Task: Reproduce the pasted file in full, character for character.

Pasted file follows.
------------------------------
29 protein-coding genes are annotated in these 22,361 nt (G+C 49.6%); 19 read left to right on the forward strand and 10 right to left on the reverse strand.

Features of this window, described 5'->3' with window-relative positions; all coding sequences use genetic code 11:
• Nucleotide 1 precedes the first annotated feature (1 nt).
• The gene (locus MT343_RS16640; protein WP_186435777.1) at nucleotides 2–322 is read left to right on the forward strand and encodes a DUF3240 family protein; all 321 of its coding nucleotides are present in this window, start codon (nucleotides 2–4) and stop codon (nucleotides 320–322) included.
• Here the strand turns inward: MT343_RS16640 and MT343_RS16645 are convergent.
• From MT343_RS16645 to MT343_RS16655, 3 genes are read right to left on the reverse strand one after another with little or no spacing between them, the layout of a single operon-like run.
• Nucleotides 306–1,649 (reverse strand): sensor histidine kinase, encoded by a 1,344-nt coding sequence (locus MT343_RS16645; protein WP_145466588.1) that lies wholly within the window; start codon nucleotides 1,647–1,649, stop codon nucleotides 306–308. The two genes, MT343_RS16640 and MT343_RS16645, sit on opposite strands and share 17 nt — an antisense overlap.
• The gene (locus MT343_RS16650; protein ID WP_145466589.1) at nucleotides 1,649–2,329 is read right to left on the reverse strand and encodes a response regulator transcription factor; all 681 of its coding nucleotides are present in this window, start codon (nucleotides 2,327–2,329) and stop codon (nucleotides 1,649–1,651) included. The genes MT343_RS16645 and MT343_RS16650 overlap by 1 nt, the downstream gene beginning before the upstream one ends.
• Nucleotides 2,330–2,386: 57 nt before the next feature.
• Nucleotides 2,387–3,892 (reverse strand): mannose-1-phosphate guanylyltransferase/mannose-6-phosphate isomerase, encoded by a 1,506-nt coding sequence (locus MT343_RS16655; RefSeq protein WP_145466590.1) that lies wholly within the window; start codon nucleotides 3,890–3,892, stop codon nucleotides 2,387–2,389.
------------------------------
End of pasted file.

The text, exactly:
29 protein-coding genes are annotated in these 22,361 nt (G+C 49.6%); 19 read left to right on the forward strand and 10 right to left on the reverse strand.

Features of this window, described 5'->3' with window-relative positions; all coding sequences use genetic code 11:
• Nucleotide 1 precedes the first annotated feature (1 nt).
• The gene (locus MT343_RS16640; protein WP_186435777.1) at nucleotides 2–322 is read left to right on the forward strand and encodes a DUF3240 family protein; all 321 of its coding nucleotides are present in this window, start codon (nucleotides 2–4) and stop codon (nucleotides 320–322) included.
• Here the strand turns inward: MT343_RS16640 and MT343_RS16645 are convergent.
• From MT343_RS16645 to MT343_RS16655, 3 genes are read right to left on the reverse strand one after another with little or no spacing between them, the layout of a single operon-like run.
• Nucleotides 306–1,649 (reverse strand): sensor histidine kinase, encoded by a 1,344-nt coding sequence (locus MT343_RS16645; protein WP_145466588.1) that lies wholly within the window; start codon nucleotides 1,647–1,649, stop codon nucleotides 306–308. The two genes, MT343_RS16640 and MT343_RS16645, sit on opposite strands and share 17 nt — an antisense overlap.
• The gene (locus MT343_RS16650; protein ID WP_145466589.1) at nucleotides 1,649–2,329 is read right to left on the reverse strand and encodes a response regulator transcription factor; all 681 of its coding nucleotides are present in this window, start codon (nucleotides 2,327–2,329) and stop codon (nucleotides 1,649–1,651) included. The genes MT343_RS16645 and MT343_RS16650 overlap by 1 nt, the downstream gene beginning before the upstream one ends.
• Nucleotides 2,330–2,386: 57 nt before the next feature.
• Nucleotides 2,387–3,892 (reverse strand): mannose-1-phosphate guanylyltransferase/mannose-6-phosphate isomerase, encoded by a 1,506-nt coding sequence (locus MT343_RS16655; RefSeq protein WP_145466590.1) that lies wholly within the window; start codon nucleotides 3,890–3,892, stop codon nucleotides 2,387–2,389.